Mouse sperm stored at ISS produces unremarkable 'space pups'

WION Web Team
Delhi Published: Jun 13, 2021, 01:44 PM(IST)

(Representative Image) Photograph:( AFP )

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The study reveals that the sperm was stored in the International Space Station in freeze-dried form. When it was brought back to Earth and rehydrated, it gave birth to 168 young, free of genetic defects.

A recent study published in Science Advances reveals that the Japanese researchers found that the mouse sperm which was exposed to high levels of cosmic radiation for nearly six years has produced a large brood of healthy, unremarkable "space pups."

No signs of Mousezillas or rodent Hulks have been observed so far. 

The study reveals that the sperm was stored in the International Space Station in freeze-dried form. When it was brought back to Earth and rehydrated, it gave birth to 168 young, free of genetic defects.

While speaking with AFP, Developmental biologist and lead author Teruhiko Wakayama told that there was very little difference between mice fertilized by space sperm and sperm that had remained confined to our planet.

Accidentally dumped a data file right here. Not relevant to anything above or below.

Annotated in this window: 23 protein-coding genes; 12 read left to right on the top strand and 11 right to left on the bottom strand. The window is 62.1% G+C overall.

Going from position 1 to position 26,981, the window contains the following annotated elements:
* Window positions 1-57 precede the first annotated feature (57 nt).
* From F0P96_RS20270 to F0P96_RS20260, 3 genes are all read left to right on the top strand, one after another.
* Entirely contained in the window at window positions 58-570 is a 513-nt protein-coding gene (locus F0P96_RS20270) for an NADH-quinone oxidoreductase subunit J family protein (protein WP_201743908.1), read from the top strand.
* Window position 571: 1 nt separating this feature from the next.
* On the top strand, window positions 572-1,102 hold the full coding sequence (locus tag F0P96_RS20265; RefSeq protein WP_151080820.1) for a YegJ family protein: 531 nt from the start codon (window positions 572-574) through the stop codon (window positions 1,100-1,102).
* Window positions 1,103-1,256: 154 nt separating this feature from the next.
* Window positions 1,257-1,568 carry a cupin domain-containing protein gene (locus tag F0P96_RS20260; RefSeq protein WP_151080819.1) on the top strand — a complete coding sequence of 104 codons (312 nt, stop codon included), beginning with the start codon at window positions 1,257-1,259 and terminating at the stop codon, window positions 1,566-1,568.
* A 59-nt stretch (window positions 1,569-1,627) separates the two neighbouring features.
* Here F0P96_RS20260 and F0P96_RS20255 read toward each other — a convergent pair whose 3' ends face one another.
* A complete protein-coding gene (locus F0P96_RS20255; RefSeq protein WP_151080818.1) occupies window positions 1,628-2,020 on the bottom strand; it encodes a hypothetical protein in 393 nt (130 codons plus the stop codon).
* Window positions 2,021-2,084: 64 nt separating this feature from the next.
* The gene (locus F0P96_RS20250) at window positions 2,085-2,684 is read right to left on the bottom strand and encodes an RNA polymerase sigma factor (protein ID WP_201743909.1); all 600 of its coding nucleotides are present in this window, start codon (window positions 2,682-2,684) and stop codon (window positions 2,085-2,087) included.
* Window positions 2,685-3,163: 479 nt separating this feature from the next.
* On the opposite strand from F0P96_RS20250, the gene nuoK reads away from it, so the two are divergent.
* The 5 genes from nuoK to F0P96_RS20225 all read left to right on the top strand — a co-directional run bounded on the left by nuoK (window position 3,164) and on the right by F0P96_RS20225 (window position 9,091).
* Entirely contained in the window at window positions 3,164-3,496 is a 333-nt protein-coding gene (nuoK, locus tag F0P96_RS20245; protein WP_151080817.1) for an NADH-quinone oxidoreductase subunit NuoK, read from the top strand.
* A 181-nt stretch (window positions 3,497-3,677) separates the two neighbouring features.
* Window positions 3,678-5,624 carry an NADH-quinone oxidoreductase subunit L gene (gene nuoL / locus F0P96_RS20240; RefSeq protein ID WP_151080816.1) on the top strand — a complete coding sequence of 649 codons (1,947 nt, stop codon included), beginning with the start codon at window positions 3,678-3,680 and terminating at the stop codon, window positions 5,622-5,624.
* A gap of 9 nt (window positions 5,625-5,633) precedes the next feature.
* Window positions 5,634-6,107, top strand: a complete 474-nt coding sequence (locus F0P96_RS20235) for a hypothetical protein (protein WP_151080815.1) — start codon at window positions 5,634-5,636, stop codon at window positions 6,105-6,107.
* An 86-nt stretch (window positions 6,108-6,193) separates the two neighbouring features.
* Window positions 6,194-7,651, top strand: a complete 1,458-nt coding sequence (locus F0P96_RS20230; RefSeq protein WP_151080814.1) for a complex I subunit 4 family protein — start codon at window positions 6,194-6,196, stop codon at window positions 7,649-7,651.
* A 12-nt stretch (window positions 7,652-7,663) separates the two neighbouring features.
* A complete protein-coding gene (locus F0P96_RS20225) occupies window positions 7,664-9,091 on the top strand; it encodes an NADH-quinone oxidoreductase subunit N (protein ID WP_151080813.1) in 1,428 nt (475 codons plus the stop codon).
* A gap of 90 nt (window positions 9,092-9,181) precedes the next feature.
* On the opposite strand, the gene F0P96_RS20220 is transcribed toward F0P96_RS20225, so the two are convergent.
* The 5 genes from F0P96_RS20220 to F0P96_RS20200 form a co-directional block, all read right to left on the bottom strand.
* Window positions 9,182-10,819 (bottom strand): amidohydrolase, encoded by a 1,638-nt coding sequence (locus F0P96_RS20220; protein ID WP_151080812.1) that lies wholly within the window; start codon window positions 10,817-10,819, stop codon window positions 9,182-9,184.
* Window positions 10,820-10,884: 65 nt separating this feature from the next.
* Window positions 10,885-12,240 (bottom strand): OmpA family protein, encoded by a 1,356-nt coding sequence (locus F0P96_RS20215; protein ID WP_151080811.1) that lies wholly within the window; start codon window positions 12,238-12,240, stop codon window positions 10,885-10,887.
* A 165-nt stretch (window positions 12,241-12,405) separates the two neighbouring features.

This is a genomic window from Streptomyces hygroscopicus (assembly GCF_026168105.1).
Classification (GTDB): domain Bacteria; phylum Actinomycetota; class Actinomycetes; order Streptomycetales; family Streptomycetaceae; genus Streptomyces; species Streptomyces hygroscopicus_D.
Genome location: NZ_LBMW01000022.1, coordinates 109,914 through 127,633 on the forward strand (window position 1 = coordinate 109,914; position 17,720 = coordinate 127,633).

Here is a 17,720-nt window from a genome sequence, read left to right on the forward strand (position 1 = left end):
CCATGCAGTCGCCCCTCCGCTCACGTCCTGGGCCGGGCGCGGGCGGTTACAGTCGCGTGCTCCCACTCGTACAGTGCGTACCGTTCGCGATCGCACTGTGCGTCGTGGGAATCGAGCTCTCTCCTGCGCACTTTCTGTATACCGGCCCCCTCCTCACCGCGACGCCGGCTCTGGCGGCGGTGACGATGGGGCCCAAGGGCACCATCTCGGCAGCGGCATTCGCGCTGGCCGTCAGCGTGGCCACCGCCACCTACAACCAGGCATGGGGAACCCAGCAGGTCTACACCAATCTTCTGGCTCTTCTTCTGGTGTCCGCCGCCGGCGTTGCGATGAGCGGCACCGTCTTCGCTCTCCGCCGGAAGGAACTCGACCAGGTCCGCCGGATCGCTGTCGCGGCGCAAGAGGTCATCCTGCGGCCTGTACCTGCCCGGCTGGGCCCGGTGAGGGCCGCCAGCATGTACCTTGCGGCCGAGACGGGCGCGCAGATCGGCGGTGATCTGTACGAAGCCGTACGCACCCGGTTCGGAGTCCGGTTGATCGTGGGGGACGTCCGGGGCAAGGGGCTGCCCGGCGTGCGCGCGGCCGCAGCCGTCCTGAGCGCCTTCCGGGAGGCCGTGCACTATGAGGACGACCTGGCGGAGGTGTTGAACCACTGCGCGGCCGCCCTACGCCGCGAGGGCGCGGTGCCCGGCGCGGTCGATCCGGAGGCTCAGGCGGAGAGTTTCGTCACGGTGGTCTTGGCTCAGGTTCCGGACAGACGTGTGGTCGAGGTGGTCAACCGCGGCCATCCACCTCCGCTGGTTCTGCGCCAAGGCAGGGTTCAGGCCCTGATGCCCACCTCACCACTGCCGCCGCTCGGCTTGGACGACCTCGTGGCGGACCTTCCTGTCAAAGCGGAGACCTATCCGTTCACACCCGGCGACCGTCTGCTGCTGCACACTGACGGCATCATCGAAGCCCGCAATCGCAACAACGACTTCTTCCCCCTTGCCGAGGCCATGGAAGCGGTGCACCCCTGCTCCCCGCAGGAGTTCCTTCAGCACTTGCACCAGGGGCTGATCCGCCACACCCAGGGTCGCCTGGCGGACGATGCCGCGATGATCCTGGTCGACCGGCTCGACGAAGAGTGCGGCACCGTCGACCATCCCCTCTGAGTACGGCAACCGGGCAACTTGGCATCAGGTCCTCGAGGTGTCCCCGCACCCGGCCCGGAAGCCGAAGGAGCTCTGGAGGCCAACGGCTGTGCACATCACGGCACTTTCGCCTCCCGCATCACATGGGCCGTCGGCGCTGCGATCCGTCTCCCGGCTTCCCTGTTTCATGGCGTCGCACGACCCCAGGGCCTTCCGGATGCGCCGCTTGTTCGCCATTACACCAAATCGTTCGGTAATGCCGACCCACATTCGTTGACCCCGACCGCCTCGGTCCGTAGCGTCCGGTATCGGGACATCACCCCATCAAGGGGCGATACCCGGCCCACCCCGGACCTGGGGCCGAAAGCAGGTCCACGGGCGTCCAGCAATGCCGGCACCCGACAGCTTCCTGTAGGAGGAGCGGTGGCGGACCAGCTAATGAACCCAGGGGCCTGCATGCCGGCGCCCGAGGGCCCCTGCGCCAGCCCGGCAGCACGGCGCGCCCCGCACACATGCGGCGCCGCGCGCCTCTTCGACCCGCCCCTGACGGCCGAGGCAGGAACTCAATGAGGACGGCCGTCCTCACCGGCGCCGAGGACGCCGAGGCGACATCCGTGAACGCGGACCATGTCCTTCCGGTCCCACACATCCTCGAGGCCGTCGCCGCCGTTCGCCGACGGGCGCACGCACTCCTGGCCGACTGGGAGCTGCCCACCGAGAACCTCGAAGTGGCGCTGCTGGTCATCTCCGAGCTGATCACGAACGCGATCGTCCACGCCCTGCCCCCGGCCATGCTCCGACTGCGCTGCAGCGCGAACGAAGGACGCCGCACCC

"All pups had normal appearance," he said, and when researchers examined their genes "no abnormalities were found."

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It all started in 2013 when Wakayama and colleagues at the University of Yamanashi in Japan launched three boxes. Each of these boxes contained 48 ampoules of freeze-dried sperm. The aim was to determine whether long-term exposure to radiation in space would damage DNA in reproductive cells or pass mutations along to offspring.

The batches were sent back to Earth for fertilization after the first nine months, then after two years, and finally after six years. This is what led to a hundred births. 

The ampoules were small and very light. On reaching adulthood, the space mice were randomly mated and the next generation appeared normal as well. 

The researchers used freeze-dried sperm for the experiment because it could be preserved at room temperature. 

In the paper, Wakayama and his colleagues wrote, "In the future, when the time comes to migrate to other planets, we will need to maintain the diversity of genetic resources, not only for humans but also for pets and domestic animals". The paper further read, "For cost and safety reasons, it is likely that stored germ cells will be transported by spaceships rather than by living animals". 

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